As it stands, most practices are under-prepared for the era of population health management with workflows still organized around visit-based care models and staffing structures centered around provider needs instead of patients. Re-engineering will require that physicians no longer see themselves as the center of the office, but as part of a team that is centered around the patient.


Healthcare analytics and workflow


These teams will share responsibilities for patient care with other team members with doctors seeing patients only when necessary and passing off visits to other members when possible. Primary care offices will need to increase patient capacity without sacrificing quality of care, something that will require changes in workflow, revamping work processes, and delegating clinical responsibilities.

All of these changes will have to be rooted in a cultural shift in your practice. This will come in the form of longer hours, scheduling that is open-access and the ability of patients to request refills and appointments in online environments. Management of the most severely ill patients may require hiring managers that were never part of the care team before.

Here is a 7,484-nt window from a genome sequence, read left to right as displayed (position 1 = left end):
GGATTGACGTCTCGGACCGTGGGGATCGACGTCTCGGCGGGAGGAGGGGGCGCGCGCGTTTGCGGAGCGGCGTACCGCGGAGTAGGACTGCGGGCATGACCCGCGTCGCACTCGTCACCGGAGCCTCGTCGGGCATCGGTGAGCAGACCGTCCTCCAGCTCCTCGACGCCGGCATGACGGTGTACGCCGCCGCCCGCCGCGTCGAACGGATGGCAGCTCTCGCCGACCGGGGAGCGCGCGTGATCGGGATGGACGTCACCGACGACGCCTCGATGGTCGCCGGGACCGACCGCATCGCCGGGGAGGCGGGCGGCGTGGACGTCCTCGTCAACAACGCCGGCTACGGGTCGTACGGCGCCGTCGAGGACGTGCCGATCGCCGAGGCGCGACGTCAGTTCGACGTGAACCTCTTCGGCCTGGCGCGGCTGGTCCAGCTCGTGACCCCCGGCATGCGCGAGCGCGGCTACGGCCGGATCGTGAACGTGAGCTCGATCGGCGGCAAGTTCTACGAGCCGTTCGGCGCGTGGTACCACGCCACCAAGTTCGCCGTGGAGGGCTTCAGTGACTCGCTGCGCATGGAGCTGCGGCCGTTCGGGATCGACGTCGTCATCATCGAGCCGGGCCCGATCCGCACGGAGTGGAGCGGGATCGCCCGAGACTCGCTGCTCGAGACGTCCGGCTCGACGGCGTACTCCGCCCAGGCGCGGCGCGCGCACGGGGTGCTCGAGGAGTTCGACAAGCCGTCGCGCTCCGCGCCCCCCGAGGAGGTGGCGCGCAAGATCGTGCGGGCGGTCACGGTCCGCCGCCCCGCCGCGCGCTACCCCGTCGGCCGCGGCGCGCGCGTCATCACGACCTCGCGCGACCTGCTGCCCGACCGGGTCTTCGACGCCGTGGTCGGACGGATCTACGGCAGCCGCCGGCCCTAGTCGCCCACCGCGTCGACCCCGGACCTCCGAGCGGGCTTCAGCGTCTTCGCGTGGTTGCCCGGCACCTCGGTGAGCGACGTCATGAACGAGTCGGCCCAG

First Steps In Implementing Population Health At Your Practice

The road to population health is a long one, but we’d like to suggest a few resources to get you started:

  • The PopHealthSummit: Part of the HIMSS Connected Health Conference. Held in Washington, D.C., November 8-11, 2015.
  • Tech advice from Healthcare Article on optimizing population health care coordination outcomes through the use of technology. Includes advice on workflow automation, using prospective quality reporting data and HIEs, and patient portals post-implementation.
  • Patient-Centered Primary Care Collaborative: Not-for-profit membership organization focused on helping the primary care environment and the patient-centered medical home. Includes over 1,200 stakeholder organizations including payers, purchasers, providers, patients, and families.
  • Population Health Management Solutions: Request a free trial of referralMD’s Population Health solution.